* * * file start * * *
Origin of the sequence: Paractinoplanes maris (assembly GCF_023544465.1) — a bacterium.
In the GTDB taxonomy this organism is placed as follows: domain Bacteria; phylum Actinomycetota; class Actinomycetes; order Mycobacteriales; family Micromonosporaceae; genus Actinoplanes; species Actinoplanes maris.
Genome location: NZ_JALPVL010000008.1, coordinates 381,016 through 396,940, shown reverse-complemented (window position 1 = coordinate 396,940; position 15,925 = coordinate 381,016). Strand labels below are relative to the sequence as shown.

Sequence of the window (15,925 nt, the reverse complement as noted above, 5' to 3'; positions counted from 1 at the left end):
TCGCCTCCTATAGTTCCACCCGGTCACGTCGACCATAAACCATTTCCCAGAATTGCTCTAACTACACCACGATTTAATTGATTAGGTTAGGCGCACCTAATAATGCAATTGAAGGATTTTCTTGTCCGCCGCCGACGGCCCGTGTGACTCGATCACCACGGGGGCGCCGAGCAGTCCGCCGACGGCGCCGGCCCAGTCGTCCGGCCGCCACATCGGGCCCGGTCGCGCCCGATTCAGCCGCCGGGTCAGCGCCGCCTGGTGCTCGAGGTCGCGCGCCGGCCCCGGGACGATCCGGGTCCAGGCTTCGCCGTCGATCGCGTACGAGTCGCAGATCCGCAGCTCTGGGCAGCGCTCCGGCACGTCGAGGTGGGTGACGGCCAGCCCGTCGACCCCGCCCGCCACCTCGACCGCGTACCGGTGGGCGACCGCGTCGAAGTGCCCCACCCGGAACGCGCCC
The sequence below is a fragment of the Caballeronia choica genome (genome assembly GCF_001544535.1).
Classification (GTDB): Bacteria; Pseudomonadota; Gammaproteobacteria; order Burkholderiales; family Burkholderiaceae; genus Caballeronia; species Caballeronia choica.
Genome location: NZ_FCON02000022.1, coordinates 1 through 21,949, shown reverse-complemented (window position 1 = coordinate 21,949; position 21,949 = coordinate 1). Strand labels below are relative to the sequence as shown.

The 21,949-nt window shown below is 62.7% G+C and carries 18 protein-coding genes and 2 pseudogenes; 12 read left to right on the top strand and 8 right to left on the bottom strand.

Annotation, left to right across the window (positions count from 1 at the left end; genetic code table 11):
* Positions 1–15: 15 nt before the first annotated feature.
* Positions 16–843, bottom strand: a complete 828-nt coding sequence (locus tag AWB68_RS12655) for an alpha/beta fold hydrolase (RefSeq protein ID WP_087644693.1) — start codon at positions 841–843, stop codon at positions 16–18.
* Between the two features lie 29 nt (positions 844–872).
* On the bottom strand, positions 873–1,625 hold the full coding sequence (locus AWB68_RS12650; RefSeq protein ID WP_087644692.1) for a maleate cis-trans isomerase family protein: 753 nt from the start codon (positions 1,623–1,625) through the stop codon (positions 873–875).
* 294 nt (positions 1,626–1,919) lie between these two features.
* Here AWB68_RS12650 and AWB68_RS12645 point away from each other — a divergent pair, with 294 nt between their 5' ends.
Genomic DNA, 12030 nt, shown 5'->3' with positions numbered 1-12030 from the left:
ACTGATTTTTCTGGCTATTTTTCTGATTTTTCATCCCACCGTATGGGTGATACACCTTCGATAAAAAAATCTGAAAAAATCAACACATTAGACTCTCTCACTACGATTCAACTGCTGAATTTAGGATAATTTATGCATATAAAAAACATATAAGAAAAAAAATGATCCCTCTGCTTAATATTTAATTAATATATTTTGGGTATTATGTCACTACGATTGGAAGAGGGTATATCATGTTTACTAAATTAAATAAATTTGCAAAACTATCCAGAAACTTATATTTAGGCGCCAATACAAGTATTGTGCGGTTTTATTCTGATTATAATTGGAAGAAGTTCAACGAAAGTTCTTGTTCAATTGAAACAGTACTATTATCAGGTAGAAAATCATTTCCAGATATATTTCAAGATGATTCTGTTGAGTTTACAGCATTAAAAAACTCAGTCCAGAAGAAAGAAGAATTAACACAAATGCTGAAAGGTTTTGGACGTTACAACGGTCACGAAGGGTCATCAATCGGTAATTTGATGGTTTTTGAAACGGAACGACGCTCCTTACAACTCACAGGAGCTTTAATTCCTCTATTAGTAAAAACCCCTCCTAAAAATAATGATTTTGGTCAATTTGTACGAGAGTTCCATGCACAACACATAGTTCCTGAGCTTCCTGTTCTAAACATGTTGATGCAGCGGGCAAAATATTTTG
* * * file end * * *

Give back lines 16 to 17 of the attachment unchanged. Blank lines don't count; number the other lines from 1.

* Here AWB68_RS12650 and AWB68_RS12645 point away from each other — a divergent pair, with 294 nt between their 5' ends.
Genomic DNA, 12030 nt, shown 5'->3' with positions numbered 1-12030 from the left: